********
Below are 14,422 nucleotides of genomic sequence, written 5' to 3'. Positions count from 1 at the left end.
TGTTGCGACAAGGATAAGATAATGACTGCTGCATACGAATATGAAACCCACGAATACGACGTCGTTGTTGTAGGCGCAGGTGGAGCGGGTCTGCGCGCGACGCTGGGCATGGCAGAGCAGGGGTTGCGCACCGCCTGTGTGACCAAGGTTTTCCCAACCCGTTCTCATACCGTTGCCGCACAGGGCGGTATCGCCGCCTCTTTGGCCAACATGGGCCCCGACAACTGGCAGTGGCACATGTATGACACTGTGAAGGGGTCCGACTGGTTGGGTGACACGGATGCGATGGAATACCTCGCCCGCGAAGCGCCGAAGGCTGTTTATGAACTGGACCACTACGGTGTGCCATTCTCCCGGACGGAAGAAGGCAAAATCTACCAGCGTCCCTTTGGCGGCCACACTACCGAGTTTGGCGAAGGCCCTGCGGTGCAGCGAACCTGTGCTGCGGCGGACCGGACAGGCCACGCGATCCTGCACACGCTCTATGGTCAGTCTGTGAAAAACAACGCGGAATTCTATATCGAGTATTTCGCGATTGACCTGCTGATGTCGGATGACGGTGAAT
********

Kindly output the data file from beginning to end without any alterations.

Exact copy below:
Below are 14,422 nucleotides of genomic sequence, written 5' to 3'. Positions count from 1 at the left end.
TGTTGCGACAAGGATAAGATAATGACTGCTGCATACGAATATGAAACCCACGAATACGACGTCGTTGTTGTAGGCGCAGGTGGAGCGGGTCTGCGCGCGACGCTGGGCATGGCAGAGCAGGGGTTGCGCACCGCCTGTGTGACCAAGGTTTTCCCAACCCGTTCTCATACCGTTGCCGCACAGGGCGGTATCGCCGCCTCTTTGGCCAACATGGGCCCCGACAACTGGCAGTGGCACATGTATGACACTGTGAAGGGGTCCGACTGGTTGGGTGACACGGATGCGATGGAATACCTCGCCCGCGAAGCGCCGAAGGCTGTTTATGAACTGGACCACTACGGTGTGCCATTCTCCCGGACGGAAGAAGGCAAAATCTACCAGCGTCCCTTTGGCGGCCACACTACCGAGTTTGGCGAAGGCCCTGCGGTGCAGCGAACCTGTGCTGCGGCGGACCGGACAGGCCACGCGATCCTGCACACGCTCTATGGTCAGTCTGTGAAAAACAACGCGGAATTCTATATCGAGTATTTCGCGATTGACCTGCTGATGTCGGATGACGGTGAAT